The Legacy of the eBRIDGE Project: The eBRIDGE Start Up Kit

Tuesday, 15 March 2016

The eBRIDGE project brought together 7 pioneering cities pursuing a common a vision: a zero-carbon urban mobility where technology - electric vehicles and smart infrastructure - supports people to make sustainable travel choices.

In such vision, mobility performs instantaneously, on-demand, enabled by a multimodal transport system integrated in an interoperable, seamless mobility fabric. Information and communication technology enable smart travelling; journey planners and mobility apps provide real‑time information allowing on‑line booking and billing, thus enabling efficient door‑to‑door trips. We call this Urban eMobility 2020.

To make this happen, a holistic approach including energy generation, charging infrastructure, integrated urban development and citizen engagement is vital. Most importantly, electric mobility will require a radical change of mindsets about the way we travel. Its success relies in a paradigm shift and the role of traditional means of transport like the private car, or even the need of private car ownership.
Our contribution to this vision is the eBRIDGE Start Up Kit which consolidates the project knowledge in two publications, the eBRIDGE Toolkit and the eBRIDGE Guidelines, with the aim of providing an unbiased view of the potential of electric fleets for daily travel. 

The eBRIDGE Toolkit is a condensed volume of practical recommendations for the successful operation and promotion of electric fleets.
The eBRIDGE Guidelines are a comprehensive summary of the project key findings and including an overview of the electric mobility market in the eBRIDGE countries, the description of the pilots and overall key findings on policy, business models, emissions scenarios, and recommendations to improve fleet performance and the effective marketing of e-fleets.

The eBRIDGE key messages for electric mobility and the support of electric vehicle uptake in Europe are:

Global issues

  • Electric mobility is a sound way to reduce (local) emissions and improve quality of life only if supplied with renewable energy sources.
  • EVs can cover a large share of trips made in urban and rural areas. There is interesting information regarding these data in the scenarios report available here
  • Technology and charging infrastructure must develop accordingly to address the current barriers. Availability of interoperable charging infrastructure is key
  • Electric mobility is not economically sustainable in many private applications. Further research is needed to explore relevant uncertainties like EVs depreciation, battery lifespan, re-sale value, and to achieve interoperable chargers.
  • Eventually, the second-hand EV market might induce side effects on actual users for the adoption of EVs.
  • Promoting renewable energy use and expansion is decisive. Cooperation with local actors in the form of multi-stakeholder alliances is highly recommendable.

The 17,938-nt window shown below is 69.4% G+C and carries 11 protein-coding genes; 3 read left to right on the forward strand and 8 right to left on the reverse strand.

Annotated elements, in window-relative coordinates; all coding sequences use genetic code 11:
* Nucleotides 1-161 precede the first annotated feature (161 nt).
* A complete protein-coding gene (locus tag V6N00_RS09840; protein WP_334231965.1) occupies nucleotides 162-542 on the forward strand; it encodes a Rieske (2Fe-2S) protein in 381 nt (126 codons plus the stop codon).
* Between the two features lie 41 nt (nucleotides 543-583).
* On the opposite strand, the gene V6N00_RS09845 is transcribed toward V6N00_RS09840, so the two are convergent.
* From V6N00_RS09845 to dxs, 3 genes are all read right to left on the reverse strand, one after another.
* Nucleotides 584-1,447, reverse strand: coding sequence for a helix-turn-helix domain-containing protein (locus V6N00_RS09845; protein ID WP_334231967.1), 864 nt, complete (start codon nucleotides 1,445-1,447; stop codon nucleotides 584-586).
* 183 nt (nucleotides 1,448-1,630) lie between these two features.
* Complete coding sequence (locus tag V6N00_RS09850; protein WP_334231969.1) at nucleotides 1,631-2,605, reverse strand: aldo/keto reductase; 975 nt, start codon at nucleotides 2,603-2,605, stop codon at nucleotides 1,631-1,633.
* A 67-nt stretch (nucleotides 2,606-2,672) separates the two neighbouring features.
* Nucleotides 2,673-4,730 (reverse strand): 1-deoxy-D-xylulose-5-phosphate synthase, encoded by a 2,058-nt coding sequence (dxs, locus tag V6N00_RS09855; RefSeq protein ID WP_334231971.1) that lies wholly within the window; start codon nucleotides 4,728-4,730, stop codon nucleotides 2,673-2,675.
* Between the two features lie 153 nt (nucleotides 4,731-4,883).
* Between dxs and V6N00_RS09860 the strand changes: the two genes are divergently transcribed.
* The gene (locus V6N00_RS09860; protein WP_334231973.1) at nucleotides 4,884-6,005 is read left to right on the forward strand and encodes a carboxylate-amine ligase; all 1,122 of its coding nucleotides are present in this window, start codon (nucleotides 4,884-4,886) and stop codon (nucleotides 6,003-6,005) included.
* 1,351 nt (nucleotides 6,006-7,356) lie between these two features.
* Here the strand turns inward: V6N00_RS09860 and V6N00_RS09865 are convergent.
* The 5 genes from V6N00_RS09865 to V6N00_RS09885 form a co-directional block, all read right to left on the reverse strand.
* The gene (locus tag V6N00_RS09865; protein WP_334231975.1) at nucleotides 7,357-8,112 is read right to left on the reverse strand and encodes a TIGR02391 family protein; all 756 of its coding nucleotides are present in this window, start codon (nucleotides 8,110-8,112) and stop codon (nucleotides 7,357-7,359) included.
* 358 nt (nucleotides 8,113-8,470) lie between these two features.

• EVs have great potential and as such, certain constraints to cope with: political will and commitment to long-term sustainability are fundamental
  • Policy can induce sustainable fields of application, e.g. congestion charge zones in city centres
  • Monetary incentives (purchasing grants, tax reductions) have a strong effect on fleet operators’ decision-making. However, spurring end-user EV demand adequately is ultimately needed to achieve a mature market
  • Non-monetary incentives (free parking, bus lane) and appropriate mobility policies should strive to achieve sustainable long-term effects.


  • Cost reduction of mileage claims and fuel costs are attainable for municipal and company fleets. Commercial car sharing operators have smaller saving margins due to higher operation costs
  • EVs maintenance costs are lower but availability of repair workshops and personnel is limited
  • Charging determines the points of availability and increases EVs visibility
  • “Electric” is not a USP in car sharing: additional willingness to pay is noticeable only for local authorities and companies
  • Adaptation and resilience to adapt to a fierce market competition are crucial
  • Electric car sharing is a complex product to sell. Operators shall consider providing additional mobility management services to become organisations’ partners in the formation of travel plans.


  • Electric fleets help users get familiarised and build confidence with EVs
  • Lack of knowledge creates artificial barriers
  • EVs enjoy greater user acceptance
  • Range anxiety decreases with regular use
  • Driving experience and user attitudes towards EVs are largely positive
  • Specific driving training targeting business and private users is encouraged.

The eBRIDGE Toolkit and Guidelines are available for you to read and download by the end of March in English, German, Italian, Portuguese and Spanish here. We hope our work serves as inspiration and support to other pioneers who also find that electric mobility is the way to go!